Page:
Patella Tendonitis: The Truth
Our regular readers will be getting used to my controversial opinions on all things Physiotherapy and Sports Therapy. I would have put the title Patella Tendonitis doesn’t exist – but I’ve used that one too many times already. But genuinely, in 12 years of practice I’ve not seen a true case of Patella Tendonitis. So why is this?
What Is Patella Tendonitis?
Complicated is what it is! So it used to be called tendonitis. But that implies inflammation of the tendon which is technically incorrect. Then the Physiotherapy world re-branded it tendonosis which means degeneration of the tendon. Which seems a little more accurate and has been in vogue for quite a while now.
To get full blown genuine problems with tendons you will see neovascularisation and collagen changes. For those that haven’t swallowed a medical dictionary that means that the body decides to lay down new blood vessels to deal with the pain which actually makes things less flexible and more painful – this is more commonly seen in Achilles tendon problems.
What leads to this is a reduction of normal collagen and an increase in type III collagen – translated this means less of the stuff that gives tendons strength and makes them springy. This all comes about initially from too much cell death (apotosis) which comes from the predisposing factors discussed below. Finally nerves that give sensation in this region come to the party and realise that something is awry and start letting you know by way of the medium of pain!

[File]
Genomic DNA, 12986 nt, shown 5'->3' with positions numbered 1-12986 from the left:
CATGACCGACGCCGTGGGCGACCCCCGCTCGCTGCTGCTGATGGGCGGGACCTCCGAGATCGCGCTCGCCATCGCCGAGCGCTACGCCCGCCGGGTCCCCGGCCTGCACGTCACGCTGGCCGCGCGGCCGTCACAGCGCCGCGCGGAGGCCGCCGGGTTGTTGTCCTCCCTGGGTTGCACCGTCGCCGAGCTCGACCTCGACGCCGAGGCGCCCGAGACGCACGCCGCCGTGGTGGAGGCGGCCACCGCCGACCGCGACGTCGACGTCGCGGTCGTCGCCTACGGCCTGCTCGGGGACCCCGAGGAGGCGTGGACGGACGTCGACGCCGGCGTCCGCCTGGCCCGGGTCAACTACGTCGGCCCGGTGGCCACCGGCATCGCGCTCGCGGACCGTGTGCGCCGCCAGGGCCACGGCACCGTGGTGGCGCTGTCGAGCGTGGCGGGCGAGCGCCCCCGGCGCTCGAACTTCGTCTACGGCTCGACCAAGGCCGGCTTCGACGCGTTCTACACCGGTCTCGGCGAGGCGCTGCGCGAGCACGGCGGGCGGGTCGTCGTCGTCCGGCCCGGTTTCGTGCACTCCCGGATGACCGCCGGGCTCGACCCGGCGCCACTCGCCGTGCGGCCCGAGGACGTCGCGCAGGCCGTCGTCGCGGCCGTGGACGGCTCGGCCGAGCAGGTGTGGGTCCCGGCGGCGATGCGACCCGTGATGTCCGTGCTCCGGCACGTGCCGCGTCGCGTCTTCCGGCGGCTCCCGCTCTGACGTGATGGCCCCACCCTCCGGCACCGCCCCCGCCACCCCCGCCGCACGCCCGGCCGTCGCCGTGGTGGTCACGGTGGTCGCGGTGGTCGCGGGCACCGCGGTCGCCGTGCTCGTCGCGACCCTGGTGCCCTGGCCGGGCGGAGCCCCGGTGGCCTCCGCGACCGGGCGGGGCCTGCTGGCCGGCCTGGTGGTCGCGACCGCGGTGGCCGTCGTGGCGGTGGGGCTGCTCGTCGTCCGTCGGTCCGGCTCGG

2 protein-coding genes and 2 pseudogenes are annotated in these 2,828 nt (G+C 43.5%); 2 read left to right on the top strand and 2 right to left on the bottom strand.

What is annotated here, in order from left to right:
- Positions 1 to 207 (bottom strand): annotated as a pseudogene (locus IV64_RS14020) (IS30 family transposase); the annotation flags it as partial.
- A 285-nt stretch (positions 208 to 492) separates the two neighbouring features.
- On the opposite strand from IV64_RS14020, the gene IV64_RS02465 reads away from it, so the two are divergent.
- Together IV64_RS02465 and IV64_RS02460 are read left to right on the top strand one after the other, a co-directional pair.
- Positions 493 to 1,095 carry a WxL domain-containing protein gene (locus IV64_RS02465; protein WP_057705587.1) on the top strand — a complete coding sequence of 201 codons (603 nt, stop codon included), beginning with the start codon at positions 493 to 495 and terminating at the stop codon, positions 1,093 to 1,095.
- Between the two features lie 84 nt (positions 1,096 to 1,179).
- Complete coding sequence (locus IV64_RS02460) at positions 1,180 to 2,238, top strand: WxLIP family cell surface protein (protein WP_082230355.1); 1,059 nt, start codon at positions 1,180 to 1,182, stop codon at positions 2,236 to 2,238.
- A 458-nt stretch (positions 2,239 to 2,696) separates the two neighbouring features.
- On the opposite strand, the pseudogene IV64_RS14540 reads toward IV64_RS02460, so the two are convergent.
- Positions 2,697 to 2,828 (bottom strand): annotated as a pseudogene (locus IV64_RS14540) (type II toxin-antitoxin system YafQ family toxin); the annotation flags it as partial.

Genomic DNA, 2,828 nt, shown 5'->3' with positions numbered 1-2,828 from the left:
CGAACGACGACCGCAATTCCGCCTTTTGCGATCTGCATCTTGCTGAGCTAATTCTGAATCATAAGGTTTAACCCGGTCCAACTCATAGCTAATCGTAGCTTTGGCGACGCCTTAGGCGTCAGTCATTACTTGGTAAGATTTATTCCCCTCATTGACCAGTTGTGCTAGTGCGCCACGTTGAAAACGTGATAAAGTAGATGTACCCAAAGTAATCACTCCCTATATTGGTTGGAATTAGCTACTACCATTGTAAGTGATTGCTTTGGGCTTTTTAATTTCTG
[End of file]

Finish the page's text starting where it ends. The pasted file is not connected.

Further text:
Who Does Patella Tendonitis Affect?
It can affect anyone. From the elite athlete to the couch potato. As with most condition it is most likely to affect the elite athlete and the obese / inactive. But anyone in between can have the condition too.
Athlete wise it most likely affects people who specialise in explosive sports. For example Basketball, Long, High and especially triple jumpers. But anyone and everyone can have symptoms which mimic or indeed are issues related to the patella tendons.
Other predisposing factors are nutrition – as with all conditions – bio-mechanics – which we’ll come to later and genetic factors – for the really geeky out polymorphism with Tenascin C. For those of us who prefer to communicate in easy to understand English that means that communication between the cells goes a little off tangent and changes within the tendon are more likely.
How Do I Know I Have Patella Tendonitis?
Normally patella tendonitis is obvious as it is specific well localised pain at the bottom of the knee cap. Normally aggravated by jumping, periods of inactivity or intense training. It can however co-exist with other kind of knee
problems and so the symptoms can be some what confused. The pain can be also the tendon at the top of the knee cap and also exist with whats called Patella Femoral Pain Syndrome which simply means around or behind the knee cap.
Does Patella Tendonitis Exist?
Ok so maybe it does exist. This is one of the conditions where there are physiological changes i.e. there are actual changes in the patella tendon. However, an increasing body of new research suggests that this is true of many conditions – yet in many cases the MRI image in no way reflects the symptoms.
This is backed up by a recent piece of research which came out of the NBA. From MRI scans it revealed that one-third of all professional basketball players in the NBA have signs on tendon degeneration. However, a very small proportion of those we found to be symptomatic.